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Rubber Rodeo was a Boston-based band active in the 1980s. The band fused Roxy Music-influenced new wave music with country and western influences, and dressed in 1950's-vintage country & western clothing.[1][2] Their 1984 release "Anywhere With You" reached No. 86 on the Billboard Hot 100.[3]

Rubber Rodeo
OriginProvidence, Rhode Island
Years active1980-1989
Past members



Foundation and early years (1980-83)Edit

Rubber Rodeo was founded in Rhode Island in 1980, and initially consisted of Bob Holmes (vocals, guitars), Trish Milliken (vocals, keyboards), Gary Leib (synthesisers), Eddie Stern (pedal steel), Doug Allen (bass) and Bob's brother Barc Holmes (drums). Almost all were students at the Rhode Island School of Design, and lead singers Holmes and Milliken were also romantically involved.[4] Bob Holmes later described the band as "a cross between Gene Autry and Devo". Others noted that when Milliken was singing, Rubber Rodeo sounded something like a countrified Blondie.

Most of the band's material consisted of original songs composed by Bob Holmes, or by the team of Holmes and Milliken. However, the group also recorded takes on country and western classics such as Ennio Morricone's "The Good, The Bad and The Ugly" and the Patsy Cline standard "Walkin' After Midnight". As well, their first independently released single was a cover of Dolly Parton's "Jolene" in 1981. Shortly after this single was released, pedal steel guitarist Stern left the band, to be replaced by Mark Tomeo.[5]

Scenic Views (1984)Edit

After two independent EP releases, on Eat Records, in 1982 and 1983, the band recorded their full-length debut Scenic Views (1984) for Mercury Records. The sessions were not without tension: producer Hugh Jones used a Linn drum machine rather than letting Barc Holmes play, and bassist Allen played only on a portion of the track "Walkin' After Midnight" before being let go by the band. Former Rubber Rodeo producer John Doelp took over on bass for the remainder of the sessions, and was credited with "bass and musical direction" on the final release, although he was not an official member of the group. After the album was made, bassist Hal Cragin was added to the line-up for live work; he also appears as bassist and band member in the videos shot for the Scenic Views album.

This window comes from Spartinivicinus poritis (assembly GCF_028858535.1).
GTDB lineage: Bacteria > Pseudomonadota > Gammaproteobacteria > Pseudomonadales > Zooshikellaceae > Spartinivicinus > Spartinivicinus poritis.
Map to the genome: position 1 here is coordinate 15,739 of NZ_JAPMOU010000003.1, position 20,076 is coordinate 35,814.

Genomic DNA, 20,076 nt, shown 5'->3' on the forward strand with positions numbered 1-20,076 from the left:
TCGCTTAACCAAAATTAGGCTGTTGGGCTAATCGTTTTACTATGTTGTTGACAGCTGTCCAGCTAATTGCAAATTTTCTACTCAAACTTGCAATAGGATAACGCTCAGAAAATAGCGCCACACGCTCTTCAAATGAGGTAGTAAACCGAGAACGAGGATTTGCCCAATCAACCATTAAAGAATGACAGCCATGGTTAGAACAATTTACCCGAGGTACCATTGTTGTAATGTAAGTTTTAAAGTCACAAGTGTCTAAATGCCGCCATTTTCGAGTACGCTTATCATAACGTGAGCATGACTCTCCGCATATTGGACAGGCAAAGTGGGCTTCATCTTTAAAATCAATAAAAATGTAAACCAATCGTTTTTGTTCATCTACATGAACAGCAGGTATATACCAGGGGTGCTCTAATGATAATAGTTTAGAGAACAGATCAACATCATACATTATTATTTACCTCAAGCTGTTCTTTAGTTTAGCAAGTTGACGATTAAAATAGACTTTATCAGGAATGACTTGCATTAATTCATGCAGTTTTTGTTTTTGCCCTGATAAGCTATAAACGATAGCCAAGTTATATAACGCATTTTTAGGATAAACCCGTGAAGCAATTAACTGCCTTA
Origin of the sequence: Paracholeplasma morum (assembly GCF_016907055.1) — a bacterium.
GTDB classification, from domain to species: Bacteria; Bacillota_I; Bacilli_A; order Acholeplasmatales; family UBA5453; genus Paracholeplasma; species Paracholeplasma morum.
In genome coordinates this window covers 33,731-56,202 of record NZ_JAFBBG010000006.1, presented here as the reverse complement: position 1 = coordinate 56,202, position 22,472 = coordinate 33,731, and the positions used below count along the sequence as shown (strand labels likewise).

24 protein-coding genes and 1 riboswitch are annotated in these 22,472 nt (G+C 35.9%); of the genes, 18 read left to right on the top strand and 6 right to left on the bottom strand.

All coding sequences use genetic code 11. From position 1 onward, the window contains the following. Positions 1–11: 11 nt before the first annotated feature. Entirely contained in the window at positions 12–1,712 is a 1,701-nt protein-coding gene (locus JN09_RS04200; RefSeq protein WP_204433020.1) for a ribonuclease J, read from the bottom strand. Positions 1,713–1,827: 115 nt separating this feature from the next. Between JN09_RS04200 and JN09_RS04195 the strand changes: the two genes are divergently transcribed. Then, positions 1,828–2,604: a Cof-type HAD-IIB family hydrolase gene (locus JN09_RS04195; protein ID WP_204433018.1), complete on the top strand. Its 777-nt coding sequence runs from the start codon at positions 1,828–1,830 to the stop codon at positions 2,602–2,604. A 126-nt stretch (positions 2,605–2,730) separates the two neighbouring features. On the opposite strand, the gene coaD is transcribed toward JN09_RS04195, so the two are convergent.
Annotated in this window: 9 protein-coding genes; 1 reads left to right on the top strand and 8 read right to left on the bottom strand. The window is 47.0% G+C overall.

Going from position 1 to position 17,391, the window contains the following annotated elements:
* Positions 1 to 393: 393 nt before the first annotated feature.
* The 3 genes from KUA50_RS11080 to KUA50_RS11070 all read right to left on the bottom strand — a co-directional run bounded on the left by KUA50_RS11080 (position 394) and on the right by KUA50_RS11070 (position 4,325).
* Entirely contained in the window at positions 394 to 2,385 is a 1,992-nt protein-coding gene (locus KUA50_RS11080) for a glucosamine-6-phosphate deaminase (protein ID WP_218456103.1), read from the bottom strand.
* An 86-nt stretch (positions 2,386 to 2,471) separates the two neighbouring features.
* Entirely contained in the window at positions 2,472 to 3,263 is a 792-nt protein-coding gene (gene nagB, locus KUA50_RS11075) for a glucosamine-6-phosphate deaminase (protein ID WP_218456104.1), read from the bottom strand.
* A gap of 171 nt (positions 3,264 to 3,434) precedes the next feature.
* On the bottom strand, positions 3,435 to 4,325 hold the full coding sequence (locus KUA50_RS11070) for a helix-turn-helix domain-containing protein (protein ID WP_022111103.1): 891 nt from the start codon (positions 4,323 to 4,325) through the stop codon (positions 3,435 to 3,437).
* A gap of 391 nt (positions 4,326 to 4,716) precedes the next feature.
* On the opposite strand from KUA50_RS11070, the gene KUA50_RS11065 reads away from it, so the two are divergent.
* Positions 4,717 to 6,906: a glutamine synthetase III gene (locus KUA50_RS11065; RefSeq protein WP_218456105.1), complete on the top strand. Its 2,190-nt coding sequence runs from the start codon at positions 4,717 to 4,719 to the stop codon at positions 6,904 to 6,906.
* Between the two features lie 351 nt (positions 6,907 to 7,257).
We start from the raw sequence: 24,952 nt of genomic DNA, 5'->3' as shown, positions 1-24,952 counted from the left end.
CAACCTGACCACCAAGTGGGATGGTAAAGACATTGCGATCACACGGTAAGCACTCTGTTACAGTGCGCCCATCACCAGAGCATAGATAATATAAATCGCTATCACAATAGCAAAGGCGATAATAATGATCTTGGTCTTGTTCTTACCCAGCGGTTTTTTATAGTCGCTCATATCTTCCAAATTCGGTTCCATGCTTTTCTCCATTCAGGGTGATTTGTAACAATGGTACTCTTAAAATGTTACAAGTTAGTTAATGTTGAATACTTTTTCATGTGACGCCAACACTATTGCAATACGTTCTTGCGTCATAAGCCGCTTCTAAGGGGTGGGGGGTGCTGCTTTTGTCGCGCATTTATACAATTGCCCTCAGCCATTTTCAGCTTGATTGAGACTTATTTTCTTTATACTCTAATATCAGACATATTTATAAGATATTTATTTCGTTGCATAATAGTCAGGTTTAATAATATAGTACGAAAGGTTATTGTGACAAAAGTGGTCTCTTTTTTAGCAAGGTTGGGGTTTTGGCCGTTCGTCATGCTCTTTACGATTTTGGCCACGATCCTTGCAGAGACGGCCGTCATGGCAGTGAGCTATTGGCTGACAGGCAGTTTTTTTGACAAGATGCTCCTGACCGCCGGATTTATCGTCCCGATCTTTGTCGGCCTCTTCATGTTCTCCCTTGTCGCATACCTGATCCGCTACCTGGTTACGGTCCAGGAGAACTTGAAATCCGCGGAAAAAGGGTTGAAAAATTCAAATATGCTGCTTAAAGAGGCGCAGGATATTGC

Despite the difficulties in making the record, Scenic Views was a moderately successful release. The LP's first single "The Hardest Thing" failed to chart, but the video received significant MTV airplay. The album's second video "Anywhere With You" also received MTV play, and the "Anywhere With You" single was a minor hit in the US, reaching no. 86 on the US Billboard Hot 100 singles chart. Rubber Rodeo's fusion of new wave and country music on the album led music critic J.D. Considine to coin the term "cowboy pop" in his review published in Musician.[6]

Later in 1984, the band picked up a Grammy nomination for a long-form video they made for Scenic Views.[7] The video was produced by Second Story Television and written and directed by David Greenberg.[8] The home video release also included the music video for their early Eat Records single, "How The West Was Won".

Heartbreak Highway (1986)Edit

Before recording their follow-up album, the band's line-up was reshuffled again. Tomeo departed, to be replaced by Ray Gantek on pedal steel and dobro.

The band's second album, 1986's Heartbreak Highway, was produced by Ken Scott, who had previously produced albums by David Bowie and Devo. However, the album was not a commercial success and the band was subsequently dropped by their label. Nevertheless, the group soldiered on for a while, with Reeves Gabrels taking over from Gantek as Rubber Rodeo's steel guitarist.